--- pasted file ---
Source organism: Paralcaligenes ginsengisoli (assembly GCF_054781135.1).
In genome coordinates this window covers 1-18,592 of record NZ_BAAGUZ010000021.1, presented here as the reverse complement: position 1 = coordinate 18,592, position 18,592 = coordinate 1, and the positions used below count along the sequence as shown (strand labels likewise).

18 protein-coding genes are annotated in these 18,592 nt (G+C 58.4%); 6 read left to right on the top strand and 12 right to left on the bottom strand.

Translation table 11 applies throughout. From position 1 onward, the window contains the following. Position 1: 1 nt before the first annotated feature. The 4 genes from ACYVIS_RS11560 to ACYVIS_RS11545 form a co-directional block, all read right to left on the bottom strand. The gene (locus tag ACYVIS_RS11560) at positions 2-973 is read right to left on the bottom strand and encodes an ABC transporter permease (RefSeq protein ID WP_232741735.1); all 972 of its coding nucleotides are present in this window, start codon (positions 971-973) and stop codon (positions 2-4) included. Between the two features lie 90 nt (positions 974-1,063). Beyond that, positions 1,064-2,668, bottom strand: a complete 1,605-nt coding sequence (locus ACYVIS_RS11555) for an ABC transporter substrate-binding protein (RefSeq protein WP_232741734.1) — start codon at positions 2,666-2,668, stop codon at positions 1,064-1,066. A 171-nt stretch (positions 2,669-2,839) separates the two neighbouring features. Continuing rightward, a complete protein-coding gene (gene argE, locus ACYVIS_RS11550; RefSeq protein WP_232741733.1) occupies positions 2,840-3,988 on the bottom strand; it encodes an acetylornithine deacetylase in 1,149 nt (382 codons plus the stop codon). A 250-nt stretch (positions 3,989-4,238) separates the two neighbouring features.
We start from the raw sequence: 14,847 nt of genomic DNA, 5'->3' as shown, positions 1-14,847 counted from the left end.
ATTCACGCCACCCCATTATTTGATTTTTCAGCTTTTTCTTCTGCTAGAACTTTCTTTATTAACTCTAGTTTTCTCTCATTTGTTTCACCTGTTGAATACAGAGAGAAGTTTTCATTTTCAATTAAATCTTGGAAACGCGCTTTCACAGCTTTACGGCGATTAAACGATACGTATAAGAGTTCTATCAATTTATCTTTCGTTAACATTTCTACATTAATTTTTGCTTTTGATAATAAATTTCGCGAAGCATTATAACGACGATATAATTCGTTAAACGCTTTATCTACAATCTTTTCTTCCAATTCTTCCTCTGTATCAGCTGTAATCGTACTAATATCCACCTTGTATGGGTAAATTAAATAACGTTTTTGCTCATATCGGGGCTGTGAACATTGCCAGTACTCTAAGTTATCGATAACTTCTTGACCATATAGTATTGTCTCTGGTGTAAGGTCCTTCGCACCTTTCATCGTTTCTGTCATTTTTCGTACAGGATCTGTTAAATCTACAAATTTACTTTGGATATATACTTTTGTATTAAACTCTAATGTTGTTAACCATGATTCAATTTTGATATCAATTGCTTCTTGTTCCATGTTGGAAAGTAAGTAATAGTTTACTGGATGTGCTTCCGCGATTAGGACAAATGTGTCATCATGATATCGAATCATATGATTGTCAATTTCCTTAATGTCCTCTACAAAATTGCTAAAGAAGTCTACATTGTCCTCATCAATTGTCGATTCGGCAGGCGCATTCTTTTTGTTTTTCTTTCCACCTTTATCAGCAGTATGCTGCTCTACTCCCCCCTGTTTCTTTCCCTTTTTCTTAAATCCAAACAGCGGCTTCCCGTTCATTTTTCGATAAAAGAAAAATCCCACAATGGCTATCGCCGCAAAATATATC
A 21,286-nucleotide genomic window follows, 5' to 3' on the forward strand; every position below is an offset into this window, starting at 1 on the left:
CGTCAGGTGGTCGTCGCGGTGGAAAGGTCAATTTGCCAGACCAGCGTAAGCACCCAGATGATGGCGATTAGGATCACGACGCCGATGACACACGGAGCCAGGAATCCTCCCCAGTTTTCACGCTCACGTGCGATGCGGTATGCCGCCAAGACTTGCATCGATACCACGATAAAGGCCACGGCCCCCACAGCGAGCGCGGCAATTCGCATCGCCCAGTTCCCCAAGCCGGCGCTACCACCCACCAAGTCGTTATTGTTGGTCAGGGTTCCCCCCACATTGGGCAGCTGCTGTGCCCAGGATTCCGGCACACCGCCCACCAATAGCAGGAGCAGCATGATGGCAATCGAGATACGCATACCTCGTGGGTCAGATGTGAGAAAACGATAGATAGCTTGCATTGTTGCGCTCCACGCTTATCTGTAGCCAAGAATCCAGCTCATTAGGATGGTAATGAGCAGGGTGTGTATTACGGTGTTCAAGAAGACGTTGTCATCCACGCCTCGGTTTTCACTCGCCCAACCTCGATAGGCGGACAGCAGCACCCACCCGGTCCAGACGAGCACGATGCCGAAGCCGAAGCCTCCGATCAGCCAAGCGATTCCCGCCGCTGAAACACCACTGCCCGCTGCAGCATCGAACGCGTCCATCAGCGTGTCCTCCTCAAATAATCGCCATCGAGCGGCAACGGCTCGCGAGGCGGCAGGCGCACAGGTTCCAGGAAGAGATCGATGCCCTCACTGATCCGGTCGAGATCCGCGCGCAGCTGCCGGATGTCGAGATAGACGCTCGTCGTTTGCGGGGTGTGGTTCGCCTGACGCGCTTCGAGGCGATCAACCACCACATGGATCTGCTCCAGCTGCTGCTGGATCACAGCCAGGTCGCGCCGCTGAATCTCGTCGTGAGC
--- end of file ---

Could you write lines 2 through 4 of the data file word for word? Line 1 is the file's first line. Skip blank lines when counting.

In genome coordinates this window covers 1-18,592 of record NZ_BAAGUZ010000021.1, presented here as the reverse complement: position 1 = coordinate 18,592, position 18,592 = coordinate 1, and the positions used below count along the sequence as shown (strand labels likewise).

18 protein-coding genes are annotated in these 18,592 nt (G+C 58.4%); 6 read left to right on the top strand and 12 right to left on the bottom strand.

Translation table 11 applies throughout. From position 1 onward, the window contains the following. Position 1: 1 nt before the first annotated feature. The 4 genes from ACYVIS_RS11560 to ACYVIS_RS11545 form a co-directional block, all read right to left on the bottom strand. The gene (locus tag ACYVIS_RS11560) at positions 2-973 is read right to left on the bottom strand and encodes an ABC transporter permease (RefSeq protein ID WP_232741735.1); all 972 of its coding nucleotides are present in this window, start codon (positions 971-973) and stop codon (positions 2-4) included. Between the two features lie 90 nt (positions 974-1,063). Beyond that, positions 1,064-2,668, bottom strand: a complete 1,605-nt coding sequence (locus ACYVIS_RS11555) for an ABC transporter substrate-binding protein (RefSeq protein WP_232741734.1) — start codon at positions 2,666-2,668, stop codon at positions 1,064-1,066. A 171-nt stretch (positions 2,669-2,839) separates the two neighbouring features. Continuing rightward, a complete protein-coding gene (gene argE, locus ACYVIS_RS11550; RefSeq protein WP_232741733.1) occupies positions 2,840-3,988 on the bottom strand; it encodes an acetylornithine deacetylase in 1,149 nt (382 codons plus the stop codon). A 250-nt stretch (positions 3,989-4,238) separates the two neighbouring features.